Protecting yourself from hackers

Unfortunately, it’s inevitable that large companies are going to get hacked, and that the data that they have about you will get into the wrong hands. There’s no way around it other than to become a recluse of some kind.

The best we can do is to ensure that one breach doesn’t lead to another.

To do that we have to understand how one breach can lead to another. It goes something like this: the hackers behind these breaches will post the information that they stole on the dark web (including passwords and emails). Then, other hackers will download this information and try the email address and password combinations on other websites.

So if you’re using the same password (or 3 passwords) for everything, you are at serious risk.

This is where password managers come into the picture. These programs remember all your passwords for you: all you have to do is remember one *really* secure password to get into the password manager.

This means that you can have a unique password for every online service, without having to worry about remembering them all.

As a general rule, we prefer third-party services like 1Password or Dashlane. But Apple has baked a password manager called Keychain right into their operating system, which we must admit is pretty effortless.

Here are the instructions for using Keychain.

What steps do you take to protect your privacy online?

So that does it for our top 3 recommendations for protecting your personal privacy. Did you try these things? Are there other things that we missed? Let us know in the comments!

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4 comments

  • Einar Voldner 11 February, 2020   Reply →

    Brave browser and Duck Duck Go partnered in 2017. I have used DDG for several years and am very satisfied.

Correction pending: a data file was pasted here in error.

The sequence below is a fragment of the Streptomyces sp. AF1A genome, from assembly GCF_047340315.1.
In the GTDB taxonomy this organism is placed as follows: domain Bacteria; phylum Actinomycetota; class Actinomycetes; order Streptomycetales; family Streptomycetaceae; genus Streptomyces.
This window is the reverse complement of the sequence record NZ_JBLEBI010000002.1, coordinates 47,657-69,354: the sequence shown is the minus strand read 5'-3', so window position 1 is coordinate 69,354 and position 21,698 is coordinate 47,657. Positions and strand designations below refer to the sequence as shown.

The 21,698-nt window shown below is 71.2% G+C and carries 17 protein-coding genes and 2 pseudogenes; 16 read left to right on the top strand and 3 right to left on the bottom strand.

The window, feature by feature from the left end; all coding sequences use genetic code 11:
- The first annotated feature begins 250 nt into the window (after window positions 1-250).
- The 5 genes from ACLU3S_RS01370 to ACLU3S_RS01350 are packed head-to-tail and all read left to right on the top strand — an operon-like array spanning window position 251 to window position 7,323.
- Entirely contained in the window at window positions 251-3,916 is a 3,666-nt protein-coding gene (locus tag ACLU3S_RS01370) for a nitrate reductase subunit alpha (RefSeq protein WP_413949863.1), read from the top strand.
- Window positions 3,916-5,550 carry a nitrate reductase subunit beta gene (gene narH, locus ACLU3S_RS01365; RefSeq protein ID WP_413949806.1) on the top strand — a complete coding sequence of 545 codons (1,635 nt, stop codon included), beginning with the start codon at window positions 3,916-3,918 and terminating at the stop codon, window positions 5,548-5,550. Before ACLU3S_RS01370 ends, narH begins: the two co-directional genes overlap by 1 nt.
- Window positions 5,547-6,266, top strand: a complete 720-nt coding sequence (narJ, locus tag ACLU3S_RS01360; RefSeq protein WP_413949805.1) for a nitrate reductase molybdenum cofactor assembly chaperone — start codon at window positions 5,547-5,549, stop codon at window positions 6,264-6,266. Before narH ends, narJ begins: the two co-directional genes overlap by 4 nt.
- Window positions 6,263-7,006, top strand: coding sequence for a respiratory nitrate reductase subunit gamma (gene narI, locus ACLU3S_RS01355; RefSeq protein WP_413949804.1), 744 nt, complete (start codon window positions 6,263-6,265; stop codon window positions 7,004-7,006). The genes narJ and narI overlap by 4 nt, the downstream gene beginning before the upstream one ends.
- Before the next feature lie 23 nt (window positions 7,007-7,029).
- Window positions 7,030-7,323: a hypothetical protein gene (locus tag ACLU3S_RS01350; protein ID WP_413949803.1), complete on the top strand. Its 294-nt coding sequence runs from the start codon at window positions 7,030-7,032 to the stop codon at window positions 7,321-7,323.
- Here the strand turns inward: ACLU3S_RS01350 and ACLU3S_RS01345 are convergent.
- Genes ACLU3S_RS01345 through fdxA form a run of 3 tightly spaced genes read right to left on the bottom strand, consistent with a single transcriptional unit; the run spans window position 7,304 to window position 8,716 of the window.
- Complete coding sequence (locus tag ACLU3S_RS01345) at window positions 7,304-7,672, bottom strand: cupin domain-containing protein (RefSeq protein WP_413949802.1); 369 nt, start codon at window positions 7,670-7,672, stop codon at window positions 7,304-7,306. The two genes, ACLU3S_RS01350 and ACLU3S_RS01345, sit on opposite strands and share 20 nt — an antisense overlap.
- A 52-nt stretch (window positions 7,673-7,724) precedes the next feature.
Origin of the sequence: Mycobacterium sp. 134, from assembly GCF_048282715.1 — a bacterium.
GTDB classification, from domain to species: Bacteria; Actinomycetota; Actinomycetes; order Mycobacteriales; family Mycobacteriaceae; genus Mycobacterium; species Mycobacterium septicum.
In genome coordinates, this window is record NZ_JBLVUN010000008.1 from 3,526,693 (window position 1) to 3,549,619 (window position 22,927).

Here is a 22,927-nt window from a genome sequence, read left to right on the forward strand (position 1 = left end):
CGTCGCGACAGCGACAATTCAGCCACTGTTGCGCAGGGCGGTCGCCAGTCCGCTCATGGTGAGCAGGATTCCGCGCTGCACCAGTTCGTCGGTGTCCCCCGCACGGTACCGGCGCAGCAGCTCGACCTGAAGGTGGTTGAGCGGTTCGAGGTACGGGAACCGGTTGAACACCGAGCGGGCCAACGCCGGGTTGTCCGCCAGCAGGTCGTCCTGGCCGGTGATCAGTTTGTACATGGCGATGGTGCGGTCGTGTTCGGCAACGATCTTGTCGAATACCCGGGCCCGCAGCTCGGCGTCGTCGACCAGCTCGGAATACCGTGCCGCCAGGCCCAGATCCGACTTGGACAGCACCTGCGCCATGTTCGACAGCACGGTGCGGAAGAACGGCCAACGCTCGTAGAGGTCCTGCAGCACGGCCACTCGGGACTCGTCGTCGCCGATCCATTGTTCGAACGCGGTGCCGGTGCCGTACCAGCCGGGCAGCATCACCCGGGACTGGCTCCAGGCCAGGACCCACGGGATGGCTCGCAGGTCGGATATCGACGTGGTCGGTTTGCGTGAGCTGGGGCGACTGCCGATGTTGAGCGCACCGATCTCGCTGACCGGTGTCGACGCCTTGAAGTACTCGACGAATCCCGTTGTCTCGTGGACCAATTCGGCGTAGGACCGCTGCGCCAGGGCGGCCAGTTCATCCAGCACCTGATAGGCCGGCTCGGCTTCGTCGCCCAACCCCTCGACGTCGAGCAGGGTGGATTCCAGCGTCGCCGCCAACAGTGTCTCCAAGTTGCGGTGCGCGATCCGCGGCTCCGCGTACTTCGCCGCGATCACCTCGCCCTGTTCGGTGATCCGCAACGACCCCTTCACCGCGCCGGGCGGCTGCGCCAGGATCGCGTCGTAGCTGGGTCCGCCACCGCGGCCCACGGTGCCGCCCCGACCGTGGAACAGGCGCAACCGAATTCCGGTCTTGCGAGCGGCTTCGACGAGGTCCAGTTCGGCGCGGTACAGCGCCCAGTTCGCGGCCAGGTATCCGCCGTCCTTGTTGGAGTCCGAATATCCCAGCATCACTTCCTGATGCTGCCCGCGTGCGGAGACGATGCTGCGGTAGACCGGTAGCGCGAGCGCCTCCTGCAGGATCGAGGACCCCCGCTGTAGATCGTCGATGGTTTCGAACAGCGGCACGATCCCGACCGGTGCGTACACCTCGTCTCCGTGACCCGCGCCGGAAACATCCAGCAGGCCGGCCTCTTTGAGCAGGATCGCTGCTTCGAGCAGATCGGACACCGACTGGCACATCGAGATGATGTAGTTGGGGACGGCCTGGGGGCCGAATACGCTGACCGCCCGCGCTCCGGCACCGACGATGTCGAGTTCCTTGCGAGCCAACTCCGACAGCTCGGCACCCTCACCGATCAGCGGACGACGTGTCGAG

• Alex Sebastian 18 February, 2020   Reply →

      Yes, what a great partnership!

  • John Corcelli 24 March, 2020   Reply →

    Google has a habit of remembering who you are and your accounts. If you’re in safari and do a search, when the results come up on your iPhone, scroll all the way down to the bottom of the page. There you’ll see your location, usually in your neighborhood, based on your “internet address”. You can also access your settings etc. But one time I opened up a Google app, such as Docs and had to sign in to access my spreadsheet. Even after I closed the app, Google did not sign me out automatically. That’s when I discovered that I was signed in every time I turned on my iPhone. I immediately signed out which increased my privacy. It’s the little things as suggested by your blog, that really matter to ensure privacy. Another thing I do is pay cash whenever I can. Why? Because banks track time, place and amount through your debit card. I don’t about you but I’d rather not let my bank know where I am and when…although I’m making an exception during our social distancing policy.

    • Dylan @ Orchard 31 March, 2020   Reply →

      Thanks for your comment, John! Very interesting to hear people’s perspectives when it comes to online privacy. And yes, great idea to make an exception to your cash preference during our social distancing period.